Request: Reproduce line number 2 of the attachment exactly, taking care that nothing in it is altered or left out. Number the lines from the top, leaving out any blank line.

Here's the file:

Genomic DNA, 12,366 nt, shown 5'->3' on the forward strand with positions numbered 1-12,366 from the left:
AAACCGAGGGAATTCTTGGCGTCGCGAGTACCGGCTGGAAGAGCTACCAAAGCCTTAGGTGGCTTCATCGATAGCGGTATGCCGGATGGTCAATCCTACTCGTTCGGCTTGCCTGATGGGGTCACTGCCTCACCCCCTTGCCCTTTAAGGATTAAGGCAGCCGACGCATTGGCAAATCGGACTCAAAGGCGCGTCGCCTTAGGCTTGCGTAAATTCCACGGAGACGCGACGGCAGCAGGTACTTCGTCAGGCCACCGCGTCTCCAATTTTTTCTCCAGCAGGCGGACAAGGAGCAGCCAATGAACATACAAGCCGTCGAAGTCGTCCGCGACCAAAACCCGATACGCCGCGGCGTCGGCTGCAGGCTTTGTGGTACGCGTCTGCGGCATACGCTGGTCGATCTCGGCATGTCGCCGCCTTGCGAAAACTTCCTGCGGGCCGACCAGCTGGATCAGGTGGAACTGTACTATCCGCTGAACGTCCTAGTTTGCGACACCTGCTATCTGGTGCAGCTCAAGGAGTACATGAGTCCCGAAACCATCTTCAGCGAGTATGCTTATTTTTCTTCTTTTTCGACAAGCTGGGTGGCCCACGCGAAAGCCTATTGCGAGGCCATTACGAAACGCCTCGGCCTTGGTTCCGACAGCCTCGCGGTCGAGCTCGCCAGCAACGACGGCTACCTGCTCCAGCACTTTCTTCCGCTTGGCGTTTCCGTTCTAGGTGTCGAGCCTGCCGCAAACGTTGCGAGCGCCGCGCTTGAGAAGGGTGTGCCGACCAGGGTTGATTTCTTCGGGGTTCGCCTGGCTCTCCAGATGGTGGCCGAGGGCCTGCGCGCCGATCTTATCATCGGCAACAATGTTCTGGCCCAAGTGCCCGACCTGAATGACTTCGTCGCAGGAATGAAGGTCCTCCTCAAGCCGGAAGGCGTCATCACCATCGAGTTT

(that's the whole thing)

AAACCGAGGGAATTCTTGGCGTCGCGAGTACCGGCTGGAAGAGCTACCAAAGCCTTAGGTGGCTTCATCGATAGCGGTATGCCGGATGGTCAATCCTACTCGTTCGGCTTGCCTGATGGGGTCACTGCCTCACCCCCTTGCCCTTTAAGGATTAAGGCAGCCGACGCATTGGCAAATCGGACTCAAAGGCGCGTCGCCTTAGGCTTGCGTAAATTCCACGGAGACGCGACGGCAGCAGGTACTTCGTCAGGCCACCGCGTCTCCAATTTTTTCTCCAGCAGGCGGACAAGGAGCAGCCAATGAACATACAAGCCGTCGAAGTCGTCCGCGACCAAAACCCGATACGCCGCGGCGTCGGCTGCAGGCTTTGTGGTACGCGTCTGCGGCATACGCTGGTCGATCTCGGCATGTCGCCGCCTTGCGAAAACTTCCTGCGGGCCGACCAGCTGGATCAGGTGGAACTGTACTATCCGCTGAACGTCCTAGTTTGCGACACCTGCTATCTGGTGCAGCTCAAGGAGTACATGAGTCCCGAAACCATCTTCAGCGAGTATGCTTATTTTTCTTCTTTTTCGACAAGCTGGGTGGCCCACGCGAAAGCCTATTGCGAGGCCATTACGAAACGCCTCGGCCTTGGTTCCGACAGCCTCGCGGTCGAGCTCGCCAGCAACGACGGCTACCTGCTCCAGCACTTTCTTCCGCTTGGCGTTTCCGTTCTAGGTGTCGAGCCTGCCGCAAACGTTGCGAGCGCCGCGCTTGAGAAGGGTGTGCCGACCAGGGTTGATTTCTTCGGGGTTCGCCTGGCTCTCCAGATGGTGGCCGAGGGCCTGCGCGCCGATCTTATCATCGGCAACAATGTTCTGGCCCAAGTGCCCGACCTGAATGACTTCGTCGCAGGAATGAAGGTCCTCCTCAAGCCGGAAGGCGTCATCACCATCGAGTTT